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Forest Management in Alaska

Forest Practices

Alaska Board of Forestry

The Alaska Board of Forestry advises the state (Alaska Department of Natural Resources - Division of Forestry) on forest practices issues and provides a forum for discussion and resolution of forest management issues on state land. The board also reviews all proposed changes to the Alaska Forest Resources and Practices Act and its regulations. Board members are appointed by the governor for three-year terms, and represent a variety of forest-related interests.

Second generation Alaskan Forest

Background

The Alaska Forest Resources and Practices Act (FRPA, AS 41.17) governs how timber harvesting, reforestation, and timber access occur on state, private, and municipal land. Forest management standards on federal land must also meet or exceed the standards for state land established by the Act. The FRPA was originally adopted in 1978. Major revisions were adopted in 1990 to address riparian management on private land, enhance notification procedures for timber operations, reorganize the Board of Forestry, and establish enforcement procedures. Additional changes to the stream classification system and riparian management standards for coastal forests (Region I) were adopted in 1999.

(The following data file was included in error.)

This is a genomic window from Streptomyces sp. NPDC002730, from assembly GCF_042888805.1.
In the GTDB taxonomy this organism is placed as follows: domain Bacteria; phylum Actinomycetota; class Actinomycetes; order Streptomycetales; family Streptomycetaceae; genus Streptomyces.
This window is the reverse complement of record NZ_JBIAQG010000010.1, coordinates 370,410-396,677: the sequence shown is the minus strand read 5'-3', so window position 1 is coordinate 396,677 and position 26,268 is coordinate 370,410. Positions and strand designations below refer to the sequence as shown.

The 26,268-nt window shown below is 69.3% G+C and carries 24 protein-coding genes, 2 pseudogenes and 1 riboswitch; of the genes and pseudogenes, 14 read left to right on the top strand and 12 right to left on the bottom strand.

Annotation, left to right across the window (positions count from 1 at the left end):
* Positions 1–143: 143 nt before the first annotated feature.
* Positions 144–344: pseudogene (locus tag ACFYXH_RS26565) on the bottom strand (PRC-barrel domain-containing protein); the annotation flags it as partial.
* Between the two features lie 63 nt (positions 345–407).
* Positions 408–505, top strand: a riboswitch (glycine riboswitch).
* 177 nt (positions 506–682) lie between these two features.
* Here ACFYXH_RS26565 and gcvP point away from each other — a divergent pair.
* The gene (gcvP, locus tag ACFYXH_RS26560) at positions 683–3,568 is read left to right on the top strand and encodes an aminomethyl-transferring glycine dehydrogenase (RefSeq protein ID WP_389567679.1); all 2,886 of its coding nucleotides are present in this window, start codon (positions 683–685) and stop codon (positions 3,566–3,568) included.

Purpose

The Act is designed to protect fish habitat and water quality, and ensure prompt reforestation of forestland while providing for a healthy timber industry. The FRPA ensures that both the timber and commercial fishing industries can continue to provide long-term jobs.

Key provisions

The Act addresses these goals by:

  • Requiring that landowners notify the state before beginning commercial timber operations.
  • Setting standards for forest management along waterbodies, including buffers (see Table 1).
  • Allowing for harvest of valuable, individual trees within buffers when it can be done without harming fish habitat or water quality. Harvest within buffers requires agency approval.
  • Setting standards to prevent erosion into waterbodies.
  • Requiring reforestation on all forest ownerships except where the land will be converted to another use, or where the harvest area is significantly composed of dead or dying trees.

Best management practices

Regulations adopted under 11 AAC 95 also establish best management practices for road construction and maintenance, and for timber harvesting. These standards are designed to prevent adverse impacts to fish habitat and water quality from timber operations.

Regions and applicability

Alaska is divided into three forest practices regions:

Region I covers coastal forests from Southeast Alaska through Prince William Sound, the eastern Kenai Peninsula, the Kodiak Archipelago, and parts of the Alaska Peninsula.

Region II is the boreal forest south of the Alaska Range.

Region III is the boreal forest in Interior Alaska. Standards for riparian management and reforestation vary by region.

The FRPA applies to commercial timber operations on forestland, including harvesting, roading, site preparation, thinning, and slash treatment operations on forestland. Operations must comply with the FRPA if they are larger than 10 acres in Region I or larger than 40 acres in Region II. In Region III, it applies to operations larger than 40 acres for forest landowners that own more than 160 acres in total. All commercial harvest operations that encompass or border surface waters or a riparian area also must comply with the Act, regardless of their size.


Supporting Documentation
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